Exposure to air pollution in childhood is linked to a decline in thinking skills in later life, a study suggests.
Researchers at the University of Edinburgh found greater exposure at the very start of life was linked with a detrimental effect on cognitive skills up to 60 years later.
The study was carried out by examining results of tests the participants took as a child compared with when they were elderly.
Dr Tom Russ, director of the Alzheimer Scotland Dementia Research Centre, said: “For the first time we have shown the effect that exposure to air pollution very early in life could have on the brain many decades later.
“This is the first step towards understanding the harmful effects of air pollution on the brain and could help reduce the risk of dementia for future generations.”
The general intelligence of more than 500 people aged approximately 70 years was examined using a test they had all completed at the age of 11 years.
The participants then repeated the same test at the ages of 76 and 79 years.
A record of where each person had lived throughout their life was used to estimate the level of air pollution they had experienced in their early years.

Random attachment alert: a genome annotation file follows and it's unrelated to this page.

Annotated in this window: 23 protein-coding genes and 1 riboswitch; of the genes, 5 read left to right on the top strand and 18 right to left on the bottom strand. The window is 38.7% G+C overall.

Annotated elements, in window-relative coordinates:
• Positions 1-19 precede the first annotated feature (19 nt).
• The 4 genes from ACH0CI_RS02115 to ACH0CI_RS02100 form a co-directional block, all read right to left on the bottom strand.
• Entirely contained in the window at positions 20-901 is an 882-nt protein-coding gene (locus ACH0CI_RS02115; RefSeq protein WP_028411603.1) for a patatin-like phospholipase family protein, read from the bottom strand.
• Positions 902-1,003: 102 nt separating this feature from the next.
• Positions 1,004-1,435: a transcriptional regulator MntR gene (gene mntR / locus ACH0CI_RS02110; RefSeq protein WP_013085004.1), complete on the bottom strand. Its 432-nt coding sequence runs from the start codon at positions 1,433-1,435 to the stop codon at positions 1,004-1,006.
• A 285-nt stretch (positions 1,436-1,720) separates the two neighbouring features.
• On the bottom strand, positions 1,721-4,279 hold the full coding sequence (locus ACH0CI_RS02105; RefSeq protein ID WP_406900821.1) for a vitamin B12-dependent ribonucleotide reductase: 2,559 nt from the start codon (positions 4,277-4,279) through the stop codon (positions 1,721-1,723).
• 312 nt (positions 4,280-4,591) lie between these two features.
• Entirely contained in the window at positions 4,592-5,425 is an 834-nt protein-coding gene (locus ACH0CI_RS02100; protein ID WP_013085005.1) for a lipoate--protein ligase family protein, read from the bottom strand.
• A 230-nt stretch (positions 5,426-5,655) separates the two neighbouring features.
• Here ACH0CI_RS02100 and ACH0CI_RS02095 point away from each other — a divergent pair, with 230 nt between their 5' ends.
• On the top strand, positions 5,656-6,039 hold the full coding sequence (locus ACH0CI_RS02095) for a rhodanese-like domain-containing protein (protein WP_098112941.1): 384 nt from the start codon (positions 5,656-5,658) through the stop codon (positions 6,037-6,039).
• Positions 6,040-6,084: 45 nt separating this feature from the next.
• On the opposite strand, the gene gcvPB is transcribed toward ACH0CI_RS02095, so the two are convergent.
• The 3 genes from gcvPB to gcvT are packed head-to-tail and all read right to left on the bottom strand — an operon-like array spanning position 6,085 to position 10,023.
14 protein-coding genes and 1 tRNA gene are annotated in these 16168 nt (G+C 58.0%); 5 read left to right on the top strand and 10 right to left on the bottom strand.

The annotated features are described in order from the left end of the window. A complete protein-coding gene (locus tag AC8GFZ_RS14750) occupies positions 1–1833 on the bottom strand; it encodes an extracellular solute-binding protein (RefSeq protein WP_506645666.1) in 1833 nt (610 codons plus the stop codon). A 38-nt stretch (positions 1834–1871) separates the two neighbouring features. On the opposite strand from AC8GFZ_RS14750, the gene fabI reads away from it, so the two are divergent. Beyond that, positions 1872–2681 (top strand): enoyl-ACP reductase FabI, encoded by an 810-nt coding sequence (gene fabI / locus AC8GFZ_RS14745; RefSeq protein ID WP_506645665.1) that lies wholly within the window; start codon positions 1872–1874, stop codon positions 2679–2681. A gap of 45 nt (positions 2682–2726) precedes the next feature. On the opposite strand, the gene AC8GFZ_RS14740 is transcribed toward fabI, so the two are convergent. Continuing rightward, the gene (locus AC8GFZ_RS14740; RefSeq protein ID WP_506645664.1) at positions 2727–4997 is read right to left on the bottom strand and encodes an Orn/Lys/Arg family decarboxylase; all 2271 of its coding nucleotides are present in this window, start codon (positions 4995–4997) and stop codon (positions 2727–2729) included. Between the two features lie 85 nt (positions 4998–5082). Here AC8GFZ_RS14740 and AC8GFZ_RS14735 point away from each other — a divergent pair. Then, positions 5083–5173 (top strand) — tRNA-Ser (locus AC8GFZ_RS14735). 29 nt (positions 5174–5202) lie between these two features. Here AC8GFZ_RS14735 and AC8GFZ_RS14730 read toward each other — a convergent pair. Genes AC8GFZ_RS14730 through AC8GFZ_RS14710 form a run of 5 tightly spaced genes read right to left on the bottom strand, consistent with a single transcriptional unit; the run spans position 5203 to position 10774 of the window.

The team used statistical models to analyse the relationship between a person’s exposure to air pollution and their thinking skills in later life.
They also considered lifestyle factors, such as socio-economic status and smoking.
Findings showed exposure to air pollution in childhood had a small but detectable association with worse cognitive change between the ages of 11 and 70 years.
This study shows it is possible to estimate historical air pollution and explore how this relates to cognitive ability throughout life, according to researchers.
They say until now it has not been possible to explore the impact of early exposure to air pollution on thinking skills in later life because of a lack of data on air pollution levels before the 1990s, when routine monitoring began.
Susan Kohlhaas, from Alzheimer’s Research UK, said: “Air pollution is linked to many adverse health conditions and a growing body of evidence suggests that this includes our risk of developing dementia.
“Dementia isn’t an inevitable part of getting older, and factors including age, genetics and the environment affect the risk of developing the condition.
“While this study was not powerful enough to look at the effect of air pollution on the development of dementia, it did look at the link between air pollution and memory and thinking.
“From this one study alone, we cannot link exposure to air pollution in childhood to any meaningful change between the ages of 11 and 70 years.
“However, this research does demonstrate that using historical data to study large-scale effects like this in relation to brain health is feasible.”